Barn Owl Nesting Facts
Clutch Size: 2–18 eggs
Number of Broods: 1-3 broods
Incubation Period: 29–34 days
Nestling Period: 50–55 days

The female makes a simple nest of her own regurgitated pellets, shredded with her feet and arranged into a cup. Unlike most birds, owls may use their nest sites for roosting throughout the year. Nest sites are often reused from year to year, often by different owls.

Barn owls don’t only live in barns. Historically they lived in many different types of rural buildings and tree hollows. Basically they will use anything that provides what they need: somewhere that gives them shelter from rain and wind and where they ‘feel safe’. Unless the site is extremely isolated, barn owls generally roost and nest at least nine feet above ground level.

Barn owls can breed in their first year. They don’t build a nest but usually choose a ledge in a building or a hollow in a tree where the white eggs are laid. The female starts to sit as soon as the first egg is laid - incubation takes 31 days. There can be an age difference of several days between owlets. On average, 5 - 6 eggs are laid, with 3 - 4 hatching and only 2 - 3 owlets actually fledging. One brood (family) per pair per year is normal, although in areas with good habitat and therefore a plentiful food supply, two broods in a year are possible.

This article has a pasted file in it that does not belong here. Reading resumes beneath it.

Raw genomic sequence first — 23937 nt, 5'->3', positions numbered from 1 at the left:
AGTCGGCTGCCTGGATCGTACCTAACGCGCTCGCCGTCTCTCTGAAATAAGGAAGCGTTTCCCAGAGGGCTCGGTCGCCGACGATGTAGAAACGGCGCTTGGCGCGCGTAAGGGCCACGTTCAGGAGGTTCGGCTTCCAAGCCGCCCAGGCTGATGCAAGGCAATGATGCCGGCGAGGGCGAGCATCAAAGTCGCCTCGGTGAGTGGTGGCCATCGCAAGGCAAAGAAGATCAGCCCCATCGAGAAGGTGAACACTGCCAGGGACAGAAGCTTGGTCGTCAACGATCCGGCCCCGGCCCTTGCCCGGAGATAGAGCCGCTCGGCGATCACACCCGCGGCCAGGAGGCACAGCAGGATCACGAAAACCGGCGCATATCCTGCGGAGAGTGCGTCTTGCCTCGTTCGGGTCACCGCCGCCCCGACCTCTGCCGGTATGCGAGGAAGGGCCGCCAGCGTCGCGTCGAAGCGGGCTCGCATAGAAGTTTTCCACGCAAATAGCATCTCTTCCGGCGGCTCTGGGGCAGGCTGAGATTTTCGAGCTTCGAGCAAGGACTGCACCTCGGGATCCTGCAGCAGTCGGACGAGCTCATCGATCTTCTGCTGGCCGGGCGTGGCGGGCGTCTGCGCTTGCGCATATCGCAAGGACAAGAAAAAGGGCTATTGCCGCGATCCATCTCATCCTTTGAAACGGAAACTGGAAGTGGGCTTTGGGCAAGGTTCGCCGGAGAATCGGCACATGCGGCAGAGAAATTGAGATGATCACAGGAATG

Barn owls are crepuscular; they hunt mainly at dusk and dawn, flying low over rough grassland, hedges and ditches looking for voles, shrews and mice. Over a whole year (including breeding) a pair of barn owls and their family may consume 5,000 small mammals.

Barn owls fly slowly over open fields at night or dusk with slow wingbeats and a looping, buoyant flight. They use their impressive hearing, aided by their satellite-dish-shaped faces, to locate mice and other rodents in the grass, often in complete darkness. Barn owls are usually monogamous and mate for life, although there are some reports of males with more than one mate. Males attract their mates with several kinds of display flights, including a “moth flight” where he hovers in front of a female for several seconds, his feet dangling. He also displays potential nest sites by calling and flying in and out of the nest. After the pair forms, the male brings prey to the female (often more than she can consume), beginning about a month before she starts laying eggs. Barn Owls defend the area around their nests, but don’t defend their hunting sites; more than one pair may hunt on the same fields.